In the Bible, God uses a lunar, not a 364.2422 day solar, calendar (cf. Exodus 12:1; Leviticus 23:4-44). Thus all this solar “exactness” is not consistent with what the Bible shows. Because he fails to utilize the biblical calendar, Harold Camping’s date for his Pentecost in 2011 is clearly not God’s date.
Furthermore, Jesus was killed on the day of the Passover and was our Passover (1 Corinthians 5:7). And let’s just say for the sake of argument that this was possibly Harold Camping’s April 1, 33 A.D. date (even though it was not). Under that assumpption then, if 1,978 years has an exact fulfillment somehow related to what Harold Camping is claiming, then the return would need to be on April 1st 2011 (which is exactly 1,978 of his solar years) or at minimum Passover for 2011 should be on April 1st.
But it is not.
The day of Passover in 2011 is April 18th. So, we see that Harold Camping’s calculation is not exact and not based upon the Bible. Instead he pieces data together, adds 51 days to get to his 722,500, and then claims it is an exact match. It is not a true match. And since May 21, 2011 is also not even the date of Pentecost, his logic again falls apart as further nonsense.
Speaking of nonsense, notice the following “proof” from We are Almost There!:
Thus, we can know that it is as if there are exactly 7,000 years, to the very day, from the shutting of the door on any further possibility of salvation, both during the worldwide destruction of Noah’s day and the worldwide destruction of our day. Can this be coincidental? (p. 61)
No, there is no coincidence. The above is false and utter nonsense as, was mentioned before, the flood was thousands of years less than 7,000 years ago and the salvation argument is based upon blasphemy (see Harold Camping’s Teachings About the End of the World Do Not Agree with the Bible).
Jesus Did Not Point to the Types of Calculations that Harold Camping Does
When the disciples asked Jesus when He would return, He did not give those type of calculations. Notice that Jesus warned people not to be deceived about it:
3 Now as He sat on the Mount of Olives, the disciples came to Him privately, saying, “Tell us, when will these things be? And what will be the sign of Your coming, and of the end of the age?”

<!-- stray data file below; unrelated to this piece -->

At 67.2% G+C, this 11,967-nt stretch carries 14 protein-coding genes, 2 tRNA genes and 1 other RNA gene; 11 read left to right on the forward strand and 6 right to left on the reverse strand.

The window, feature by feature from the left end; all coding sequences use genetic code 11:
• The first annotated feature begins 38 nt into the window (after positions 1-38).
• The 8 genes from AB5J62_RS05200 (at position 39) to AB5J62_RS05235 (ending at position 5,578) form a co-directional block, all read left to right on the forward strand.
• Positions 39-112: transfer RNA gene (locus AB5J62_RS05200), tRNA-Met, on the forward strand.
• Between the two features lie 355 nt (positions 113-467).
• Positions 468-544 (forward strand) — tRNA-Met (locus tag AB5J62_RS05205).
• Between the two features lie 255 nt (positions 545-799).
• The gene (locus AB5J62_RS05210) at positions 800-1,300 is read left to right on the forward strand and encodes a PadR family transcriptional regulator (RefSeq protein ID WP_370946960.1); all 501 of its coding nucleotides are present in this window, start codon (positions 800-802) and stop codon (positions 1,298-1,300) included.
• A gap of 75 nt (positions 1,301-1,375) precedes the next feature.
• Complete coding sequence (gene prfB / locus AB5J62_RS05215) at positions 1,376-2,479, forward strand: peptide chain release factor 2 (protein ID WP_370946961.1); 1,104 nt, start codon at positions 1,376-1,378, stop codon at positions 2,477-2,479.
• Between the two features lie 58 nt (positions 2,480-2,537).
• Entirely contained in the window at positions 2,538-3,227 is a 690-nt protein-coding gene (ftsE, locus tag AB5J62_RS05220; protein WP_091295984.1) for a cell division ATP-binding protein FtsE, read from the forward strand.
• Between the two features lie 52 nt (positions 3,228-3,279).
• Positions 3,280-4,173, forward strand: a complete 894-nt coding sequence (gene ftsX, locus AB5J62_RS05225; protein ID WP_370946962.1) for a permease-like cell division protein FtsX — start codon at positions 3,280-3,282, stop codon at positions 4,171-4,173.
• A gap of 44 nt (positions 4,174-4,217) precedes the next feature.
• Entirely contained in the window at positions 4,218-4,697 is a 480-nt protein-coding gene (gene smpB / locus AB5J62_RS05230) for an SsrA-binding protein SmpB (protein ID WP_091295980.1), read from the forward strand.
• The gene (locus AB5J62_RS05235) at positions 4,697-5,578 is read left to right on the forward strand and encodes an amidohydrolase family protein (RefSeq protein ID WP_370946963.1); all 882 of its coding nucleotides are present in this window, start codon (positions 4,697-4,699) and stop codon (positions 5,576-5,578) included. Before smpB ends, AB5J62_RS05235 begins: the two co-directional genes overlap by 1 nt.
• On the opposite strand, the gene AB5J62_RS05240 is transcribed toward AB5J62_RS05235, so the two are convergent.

4 And Jesus answered and said to them: “Take heed that no one deceives you. 5 For many will come in My name, saying, ‘I am the Christ,’ and will deceive many. (Matthew 24:3-5).
Sadly, Harold Camping is among those who have deceived people about the date of Jesus’ coming.
How do we know that?
Well, Jesus listed specific events in Matthew 24 that needed to occur, many of which have not yet happened. Now notice precisely when Jesus said He would return:
29 “Immediately after the tribulation of those days the sun will be darkened, and the moon will not give its light; the stars will fall from heaven, and the powers of the heavens will be shaken. 30 Then the sign of the Son of Man will appear in heaven, and then all the tribes of the earth will mourn, and they will see the Son of Man coming on the clouds of heaven with power and great glory. 31 And He will send His angels with a great sound of a trumpet, and they will gather together His elect from the four winds, from one end of heaven to the other. (Matthew 29-31)
Notice that according to Jesus, He returns after the Great Tribulation, and with the sound of trumpet.
Now, the Great Tribulation has not began yet, nor did it possibly begin in 1988 as Harold Camping wrote.
And not only has that not happened yet, it does not happen until 3 1/2 years (the middle of a seven year prophetic “week”) after a deal is made in Daniel 9:27:
27 Then he shall confirm a covenant with many for one week;
But in the middle of the week
He shall bring an end to sacrifice and offering.
And on the wing of abominations shall be one who makes desolate,
Even until the consummation, which is determined,
Is poured out on the desolate. (Daniel 9:27)
And while many are working towards a peace deal that might fulfill the above (see ), the deal still has not happened yet. And even if it were to happen this month (which is almost impossible), then Jesus would not return until 2017 (adding the 3 1/2 years to the time, times, and half a time for the Great Tribulation and the Day of the Lord adds up to seven years).
Harold Camping Meets the Bible’s Criteria for Being a False Prophet
Notice a couple of warnings about false prophets:
22 when a prophet speaks in the name of the LORD, if the thing does not happen or come to pass, that is the thing which the LORD has not spoken; the prophet has spoken it presumptuously; you shall not be afraid of him. (Deuteronomy 18:22).